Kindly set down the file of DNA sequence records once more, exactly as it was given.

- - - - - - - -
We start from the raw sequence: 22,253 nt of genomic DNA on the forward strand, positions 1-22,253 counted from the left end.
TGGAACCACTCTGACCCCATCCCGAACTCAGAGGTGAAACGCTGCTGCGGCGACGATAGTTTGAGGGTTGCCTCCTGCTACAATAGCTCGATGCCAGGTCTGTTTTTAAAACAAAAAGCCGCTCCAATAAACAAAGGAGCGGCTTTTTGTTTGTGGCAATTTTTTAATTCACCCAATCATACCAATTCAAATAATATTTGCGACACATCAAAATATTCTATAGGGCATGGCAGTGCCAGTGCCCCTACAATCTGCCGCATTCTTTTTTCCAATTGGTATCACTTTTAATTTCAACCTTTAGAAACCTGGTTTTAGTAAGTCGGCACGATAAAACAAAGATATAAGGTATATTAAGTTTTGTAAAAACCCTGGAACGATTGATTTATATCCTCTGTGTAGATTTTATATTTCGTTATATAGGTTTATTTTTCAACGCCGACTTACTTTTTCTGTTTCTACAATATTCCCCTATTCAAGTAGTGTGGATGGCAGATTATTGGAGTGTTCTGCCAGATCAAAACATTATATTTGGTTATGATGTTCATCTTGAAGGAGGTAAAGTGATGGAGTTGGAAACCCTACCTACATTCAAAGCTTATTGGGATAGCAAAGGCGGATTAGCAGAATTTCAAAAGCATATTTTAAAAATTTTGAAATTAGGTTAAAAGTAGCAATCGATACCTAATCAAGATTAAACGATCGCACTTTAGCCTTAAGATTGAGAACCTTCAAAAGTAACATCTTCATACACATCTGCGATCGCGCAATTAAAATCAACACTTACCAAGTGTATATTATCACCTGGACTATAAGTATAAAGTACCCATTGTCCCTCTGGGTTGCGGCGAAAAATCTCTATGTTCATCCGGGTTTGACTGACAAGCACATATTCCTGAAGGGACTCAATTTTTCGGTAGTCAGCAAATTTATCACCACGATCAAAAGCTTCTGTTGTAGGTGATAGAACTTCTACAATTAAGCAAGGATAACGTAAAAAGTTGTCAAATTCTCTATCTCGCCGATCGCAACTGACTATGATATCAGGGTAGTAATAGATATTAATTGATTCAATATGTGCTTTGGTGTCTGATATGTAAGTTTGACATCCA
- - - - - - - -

We start from the raw sequence: 22,253 nt of genomic DNA on the forward strand, positions 1-22,253 counted from the left end.
TGGAACCACTCTGACCCCATCCCGAACTCAGAGGTGAAACGCTGCTGCGGCGACGATAGTTTGAGGGTTGCCTCCTGCTACAATAGCTCGATGCCAGGTCTGTTTTTAAAACAAAAAGCCGCTCCAATAAACAAAGGAGCGGCTTTTTGTTTGTGGCAATTTTTTAATTCACCCAATCATACCAATTCAAATAATATTTGCGACACATCAAAATATTCTATAGGGCATGGCAGTGCCAGTGCCCCTACAATCTGCCGCATTCTTTTTTCCAATTGGTATCACTTTTAATTTCAACCTTTAGAAACCTGGTTTTAGTAAGTCGGCACGATAAAACAAAGATATAAGGTATATTAAGTTTTGTAAAAACCCTGGAACGATTGATTTATATCCTCTGTGTAGATTTTATATTTCGTTATATAGGTTTATTTTTCAACGCCGACTTACTTTTTCTGTTTCTACAATATTCCCCTATTCAAGTAGTGTGGATGGCAGATTATTGGAGTGTTCTGCCAGATCAAAACATTATATTTGGTTATGATGTTCATCTTGAAGGAGGTAAAGTGATGGAGTTGGAAACCCTACCTACATTCAAAGCTTATTGGGATAGCAAAGGCGGATTAGCAGAATTTCAAAAGCATATTTTAAAAATTTTGAAATTAGGTTAAAAGTAGCAATCGATACCTAATCAAGATTAAACGATCGCACTTTAGCCTTAAGATTGAGAACCTTCAAAAGTAACATCTTCATACACATCTGCGATCGCGCAATTAAAATCAACACTTACCAAGTGTATATTATCACCTGGACTATAAGTATAAAGTACCCATTGTCCCTCTGGGTTGCGGCGAAAAATCTCTATGTTCATCCGGGTTTGACTGACAAGCACATATTCCTGAAGGGACTCAATTTTTCGGTAGTCAGCAAATTTATCACCACGATCAAAAGCTTCTGTTGTAGGTGATAGAACTTCTACAATTAAGCAAGGATAACGTAAAAAGTTGTCAAATTCTCTATCTCGCCGATCGCAACTGACTATGATATCAGGGTAGTAATAGATATTAATTGATTCAATATGTGCTTTGGTGTCTGATATGTAAGTTTGACATCCA